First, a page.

Carlos is serving a 25-year sentence for murder in the prison in Archidona. "I lost my pawn; I should have thought about it more," he says. Of all the possible moves, "I chose the worst option".
Marwan is serving six years for two robberies. "And this is my reward for making good decisions and not making mistakes again," he says, before putting himself to the test on the 64 squares on the board.
Aurelio, halfway through his sentence for drug trafficking, only thinks about getting out of there and teaching his son to play. These men have all just lost a game of chess but they can't stop smiling because, when they sit down to play, their reality changes.
"You become a chess player, you don't feel like a prisoner," says one. "You are inside the game, not inside a jail," another agrees.
For a few hours, prisoners in Archidona escape mentally from their incarceration with a chess demonstration from grandmaster Ernesto Fernández Romero, the number 20 chess player in Spain. He competes simultaneously with 12 inmates in an activity organised by the Nelson Mandela education centre, which is the school at the prison, in collaboration with the Junta de Andalucía's AulaDjaque programme, coordinated by Manuel Azuaga.
This was not designed to be entertainment, but something much more ambitious: to bring the tools that chess provides to unstructured lives and complex personalities.
The board helps them "to control impulsiveness", the behaviour which has resulted in many of them being behind bars. Here, they have to take their turn, stay silent and analyse the game, explains Juan Ramos, a teacher at the prison school.
"Think before you act," stresses Azuaga. And if you lose, "it's because you have made a mistake and you have to get better, there is no room for excuses," says Fernández. Every move you make "has consequences" and you can't go back.
They are talking about something general, but when you hear these arguments inside a prison, they take on a different meaning. The prisoners listen intently to Manuel Azuaga, the founding partner of Ajedrez Social (Social Chess) in Andalucía, who helps them to see that this sport opens a path to change for them. They nod as he speaks, and obviously reflect on his words.
"How many of you know the Shepherd's Mate?" he asks and a good number of them put their hand up, knowing that it is one of the shortest checkmates, with only four moves. "Well, that isn't knowing how to play chess," announces Azuaga. "Tricks don't get you anywhere. To play a good game you have to think." And he warns them: "When you play Ernesto, the Shepherd's Mate is banned."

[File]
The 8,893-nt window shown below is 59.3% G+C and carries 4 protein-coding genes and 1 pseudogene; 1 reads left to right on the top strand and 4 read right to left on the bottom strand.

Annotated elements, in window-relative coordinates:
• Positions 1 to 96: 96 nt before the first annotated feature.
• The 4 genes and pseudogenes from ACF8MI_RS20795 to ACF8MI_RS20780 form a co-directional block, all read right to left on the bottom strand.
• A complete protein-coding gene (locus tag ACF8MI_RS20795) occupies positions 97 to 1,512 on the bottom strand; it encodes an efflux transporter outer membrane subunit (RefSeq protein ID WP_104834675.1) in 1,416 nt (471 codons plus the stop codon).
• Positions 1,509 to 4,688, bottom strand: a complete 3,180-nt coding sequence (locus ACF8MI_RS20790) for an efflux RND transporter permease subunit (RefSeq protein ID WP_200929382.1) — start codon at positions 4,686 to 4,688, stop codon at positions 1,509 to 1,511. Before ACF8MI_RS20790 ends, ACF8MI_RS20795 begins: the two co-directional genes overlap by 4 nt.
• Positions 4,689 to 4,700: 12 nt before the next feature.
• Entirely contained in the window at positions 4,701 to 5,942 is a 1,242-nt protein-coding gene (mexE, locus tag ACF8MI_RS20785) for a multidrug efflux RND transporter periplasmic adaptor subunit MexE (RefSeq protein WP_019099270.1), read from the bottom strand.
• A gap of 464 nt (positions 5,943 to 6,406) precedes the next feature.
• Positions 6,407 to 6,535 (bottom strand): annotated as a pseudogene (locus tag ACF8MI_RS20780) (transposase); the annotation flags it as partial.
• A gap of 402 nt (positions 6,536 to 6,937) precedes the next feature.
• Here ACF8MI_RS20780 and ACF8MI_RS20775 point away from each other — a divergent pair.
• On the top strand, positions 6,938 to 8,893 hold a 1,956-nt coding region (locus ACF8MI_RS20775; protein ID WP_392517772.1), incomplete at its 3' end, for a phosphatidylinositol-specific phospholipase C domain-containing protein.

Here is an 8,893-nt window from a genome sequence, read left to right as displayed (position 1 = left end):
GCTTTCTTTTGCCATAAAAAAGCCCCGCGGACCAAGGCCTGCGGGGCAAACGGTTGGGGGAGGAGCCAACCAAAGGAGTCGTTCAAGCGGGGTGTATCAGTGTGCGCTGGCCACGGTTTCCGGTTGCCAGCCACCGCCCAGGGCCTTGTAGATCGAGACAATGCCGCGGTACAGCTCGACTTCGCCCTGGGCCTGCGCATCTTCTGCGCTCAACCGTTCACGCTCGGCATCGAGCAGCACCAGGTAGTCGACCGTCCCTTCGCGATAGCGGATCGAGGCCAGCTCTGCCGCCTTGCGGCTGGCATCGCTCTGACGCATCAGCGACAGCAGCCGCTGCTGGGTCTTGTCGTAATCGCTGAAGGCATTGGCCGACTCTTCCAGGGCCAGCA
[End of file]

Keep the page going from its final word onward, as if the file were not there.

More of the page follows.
The game begins, and they shake hands before and after each one, a detail which may seem banal but has meaning in a conflictive environment. Suddenly, the noise from more than 30 men turns into silence. Their level of concentration is impressive. They barely raise their heads from the board, considering the next move. Some even cover their ears, to block everything else out. There is an occasional sigh from someone who can see the game becoming complicated. And, of course, in the background there is sound from the prison officers' walkie-talkies, a constant reminder that this is not a conventional sports hall.
"I have played with a lot of enthusiasts who are not as good as these guys. They have some very interesting basic knowledge," says Ernesto Fernández, sounding surprised. That's what happens when there are so many empty hours to fill, day after day. There are two options in their module: parchís or chess. "I don't like parchís, it's all down to luck. With chess you use your intelligence, it's more stimulating," says Aurelio.
Since entering the prison four years ago, he has become hooked again on a game he had given up during the years in which he was tempted by the money to be gained from drugs. "It has made me realise that you always have to see the next move," he says. Now he teaches his companions, including Marwan, who has only been playing for a year. "And he has beaten me already!" he says.
At a complicated time in his life, when he felt "lost", Marwan discovered that chess helped him to make difficult decisions. "And that is something I am going to keep with me all my life," he says. He laughs when he admits that every night in his cell he mentally relives the game he lost earlier. Carlos, who he often plays, does the same. "There is no doubt that chess helps you cope with prison, even after the game, because you think about how you played," he says.
At one of the tables, another prisoner is explaining his attitude: "If someone beats me because of my mistakes and not because of their skill at playing, then I feel annoyed," he says. Luckily, with Ernesto Fernández, that is never the case. "Win or lose, I can always say that I have played against the number 20 in Spain," he says. A feeling of pride is possible, even in prison.